Our media should extensively cover these cases, and publish the proceedings and penalties. Offenders should know what awaits them if they misbehave; we should make it crystal clear to potential abusers that we have a zero-tolerance policy for such crimes.
Major changes to the sponsorship laws are long overdue. So are better facilities and higher capacities for the offices of the Labor Ministry that deal with labor disputes. A worker cannot wait forever without a source of income hoping for a verdict in his favor. Many are driven to despair because it takes too long, sometimes years to get justice.

The human rights body should focus more on the problem. We should encourage them and charity organizations to facilitate and provide services to guest workers under stress, including safe havens, social, medical and psychological consultations and legal representations.

This is much more important than fixing the stock market. If we do that, we could assure our position as the Kingdom of Humanity, the moral authority and leading inspirer to the Muslim world.


easternfried said...

Batarfi, please get it through your head. We are not guest workers. We don't want to be your or anyone else's guest. We want what is divinely our right. We don't want to take anything away from you. But if you want to value us as people who contribute to society, at least tell your saudi friends to watch the news. In America the illegals are fighting for their rights because it is RIGHTS that they are fighting for, not privelegs, not perks, not benefits.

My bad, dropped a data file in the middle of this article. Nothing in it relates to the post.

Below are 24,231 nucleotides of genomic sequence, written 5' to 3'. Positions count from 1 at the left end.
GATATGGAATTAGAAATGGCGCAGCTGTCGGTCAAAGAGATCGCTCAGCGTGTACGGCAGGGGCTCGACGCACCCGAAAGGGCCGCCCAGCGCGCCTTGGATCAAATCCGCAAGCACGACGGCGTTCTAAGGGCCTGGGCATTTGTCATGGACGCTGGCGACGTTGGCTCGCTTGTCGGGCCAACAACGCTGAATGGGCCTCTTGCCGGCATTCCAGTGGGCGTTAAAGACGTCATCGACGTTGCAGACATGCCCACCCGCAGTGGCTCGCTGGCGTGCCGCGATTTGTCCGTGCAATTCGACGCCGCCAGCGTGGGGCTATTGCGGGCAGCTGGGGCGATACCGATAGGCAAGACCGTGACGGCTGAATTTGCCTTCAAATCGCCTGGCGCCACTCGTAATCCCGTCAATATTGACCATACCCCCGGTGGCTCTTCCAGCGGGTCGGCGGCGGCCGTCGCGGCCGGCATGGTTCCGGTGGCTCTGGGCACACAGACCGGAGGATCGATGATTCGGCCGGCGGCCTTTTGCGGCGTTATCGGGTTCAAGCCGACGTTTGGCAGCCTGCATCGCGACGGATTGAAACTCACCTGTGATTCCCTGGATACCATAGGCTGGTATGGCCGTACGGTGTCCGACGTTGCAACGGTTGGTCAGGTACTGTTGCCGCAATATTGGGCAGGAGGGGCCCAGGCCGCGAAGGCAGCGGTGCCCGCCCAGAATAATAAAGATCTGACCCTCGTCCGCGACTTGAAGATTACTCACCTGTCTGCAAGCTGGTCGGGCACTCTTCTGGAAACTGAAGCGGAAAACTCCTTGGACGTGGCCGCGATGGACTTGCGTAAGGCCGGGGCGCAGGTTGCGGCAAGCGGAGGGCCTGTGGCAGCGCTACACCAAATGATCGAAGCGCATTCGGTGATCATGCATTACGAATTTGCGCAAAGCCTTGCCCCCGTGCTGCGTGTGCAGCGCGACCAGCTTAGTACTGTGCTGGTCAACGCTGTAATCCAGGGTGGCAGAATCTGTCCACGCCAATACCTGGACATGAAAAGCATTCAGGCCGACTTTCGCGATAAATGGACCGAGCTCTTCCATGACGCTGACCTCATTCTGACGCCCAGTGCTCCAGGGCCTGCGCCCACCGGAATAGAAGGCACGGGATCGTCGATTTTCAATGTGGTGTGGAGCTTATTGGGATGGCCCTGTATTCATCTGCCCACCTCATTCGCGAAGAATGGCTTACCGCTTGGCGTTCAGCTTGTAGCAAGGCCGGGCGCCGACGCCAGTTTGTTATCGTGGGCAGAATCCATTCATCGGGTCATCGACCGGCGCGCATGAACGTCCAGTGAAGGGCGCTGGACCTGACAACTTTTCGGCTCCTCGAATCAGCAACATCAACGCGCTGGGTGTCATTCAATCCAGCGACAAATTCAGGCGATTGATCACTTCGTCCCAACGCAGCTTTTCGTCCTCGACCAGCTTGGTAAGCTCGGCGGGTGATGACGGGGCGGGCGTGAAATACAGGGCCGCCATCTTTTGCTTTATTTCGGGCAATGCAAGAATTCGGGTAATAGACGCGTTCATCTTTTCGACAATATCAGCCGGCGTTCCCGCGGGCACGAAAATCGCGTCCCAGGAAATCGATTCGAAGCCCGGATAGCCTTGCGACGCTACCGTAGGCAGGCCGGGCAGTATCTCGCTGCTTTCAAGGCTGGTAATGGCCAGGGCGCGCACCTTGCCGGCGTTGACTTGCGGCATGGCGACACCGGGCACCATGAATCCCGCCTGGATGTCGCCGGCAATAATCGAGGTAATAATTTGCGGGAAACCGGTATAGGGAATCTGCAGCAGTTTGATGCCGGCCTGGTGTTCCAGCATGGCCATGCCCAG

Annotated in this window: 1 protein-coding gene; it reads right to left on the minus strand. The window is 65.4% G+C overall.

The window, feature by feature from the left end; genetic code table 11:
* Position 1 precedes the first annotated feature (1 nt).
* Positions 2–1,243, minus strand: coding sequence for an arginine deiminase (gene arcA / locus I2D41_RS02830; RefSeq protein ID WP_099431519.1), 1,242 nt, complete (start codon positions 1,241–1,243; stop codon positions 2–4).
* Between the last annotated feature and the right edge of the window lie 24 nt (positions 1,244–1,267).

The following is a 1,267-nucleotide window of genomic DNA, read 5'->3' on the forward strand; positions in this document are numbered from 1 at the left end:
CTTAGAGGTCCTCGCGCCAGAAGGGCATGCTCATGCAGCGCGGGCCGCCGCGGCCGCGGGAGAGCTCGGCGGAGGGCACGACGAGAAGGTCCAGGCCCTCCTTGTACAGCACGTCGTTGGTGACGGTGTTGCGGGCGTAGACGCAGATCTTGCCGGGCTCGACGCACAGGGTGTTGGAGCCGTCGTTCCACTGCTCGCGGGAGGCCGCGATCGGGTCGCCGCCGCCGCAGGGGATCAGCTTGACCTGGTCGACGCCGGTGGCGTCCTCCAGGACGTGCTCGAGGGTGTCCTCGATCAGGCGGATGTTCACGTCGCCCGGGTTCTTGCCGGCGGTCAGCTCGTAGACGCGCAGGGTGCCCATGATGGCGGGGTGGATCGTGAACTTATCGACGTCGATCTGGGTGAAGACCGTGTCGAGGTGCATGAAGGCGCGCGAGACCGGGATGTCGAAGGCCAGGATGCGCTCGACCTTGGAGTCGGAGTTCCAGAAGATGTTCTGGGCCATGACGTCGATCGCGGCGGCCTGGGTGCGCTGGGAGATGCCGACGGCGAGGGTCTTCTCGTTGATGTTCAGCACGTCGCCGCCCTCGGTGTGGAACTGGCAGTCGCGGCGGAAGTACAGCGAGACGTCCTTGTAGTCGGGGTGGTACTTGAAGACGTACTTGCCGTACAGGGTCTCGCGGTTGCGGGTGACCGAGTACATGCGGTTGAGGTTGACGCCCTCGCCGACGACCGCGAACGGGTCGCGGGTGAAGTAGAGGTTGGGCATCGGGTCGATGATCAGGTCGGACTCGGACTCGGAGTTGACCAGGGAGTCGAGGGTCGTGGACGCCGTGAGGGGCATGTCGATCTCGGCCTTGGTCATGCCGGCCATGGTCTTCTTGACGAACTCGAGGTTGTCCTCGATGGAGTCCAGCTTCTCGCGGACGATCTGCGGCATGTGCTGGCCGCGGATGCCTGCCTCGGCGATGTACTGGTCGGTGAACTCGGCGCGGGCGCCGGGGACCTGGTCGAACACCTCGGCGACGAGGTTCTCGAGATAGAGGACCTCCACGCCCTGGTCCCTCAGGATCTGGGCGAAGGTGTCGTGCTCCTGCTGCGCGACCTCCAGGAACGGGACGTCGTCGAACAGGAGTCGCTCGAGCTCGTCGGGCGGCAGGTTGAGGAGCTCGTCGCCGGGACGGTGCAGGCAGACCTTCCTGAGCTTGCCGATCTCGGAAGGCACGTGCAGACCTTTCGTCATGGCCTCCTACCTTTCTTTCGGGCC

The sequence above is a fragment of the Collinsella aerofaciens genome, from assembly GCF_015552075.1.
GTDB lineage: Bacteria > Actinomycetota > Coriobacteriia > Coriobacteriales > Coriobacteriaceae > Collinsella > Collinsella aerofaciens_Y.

I would venture to say that we foreigners work at least 3 times as hard as you lazy saudis do, and we in most instances get paid less, and we get treated like shit outside of work. How would your people like it if we did the same to saudis?

Please note my anger, and I have it better than most, now please note that if I am this angry, there are tons of others who are probably more. If the situation does not change and you lazy saudi's continue to set on your duffs and force us to work for you with no chance of any respect or advancement, then you will see race based killings in greater number than you see now. You will eventually see race riots by those who have been pushed too far. It is good that your eyes are somewhat open, but they are not open enough. Let me reiterate, we are not guests, we work in this country harder than you are ever willing to do, and we don't want to leave. We want ownership of property, ownership of resources, this is the least we should expect given the kind of hellish life that is given to us. Don't ask us to leave either, if we could help it we wouldn't, but some of us will not take abuse much more. I am glad I have it better than most.

real life said...

Easterbfried, go to and find an article called "wag the tail" and you will know why expats get the treatment they get here. I am not Saudi, but Saudi's have respected me and the many hundreds I know are like family. One of the major reasons is, when , as a principle, you go to some other country, you learn their language and learn about their culture and if you do not like it, you leave. If you like it, you mingle respectebly. How many expats do that? If they did, I can promise you, their would be a response.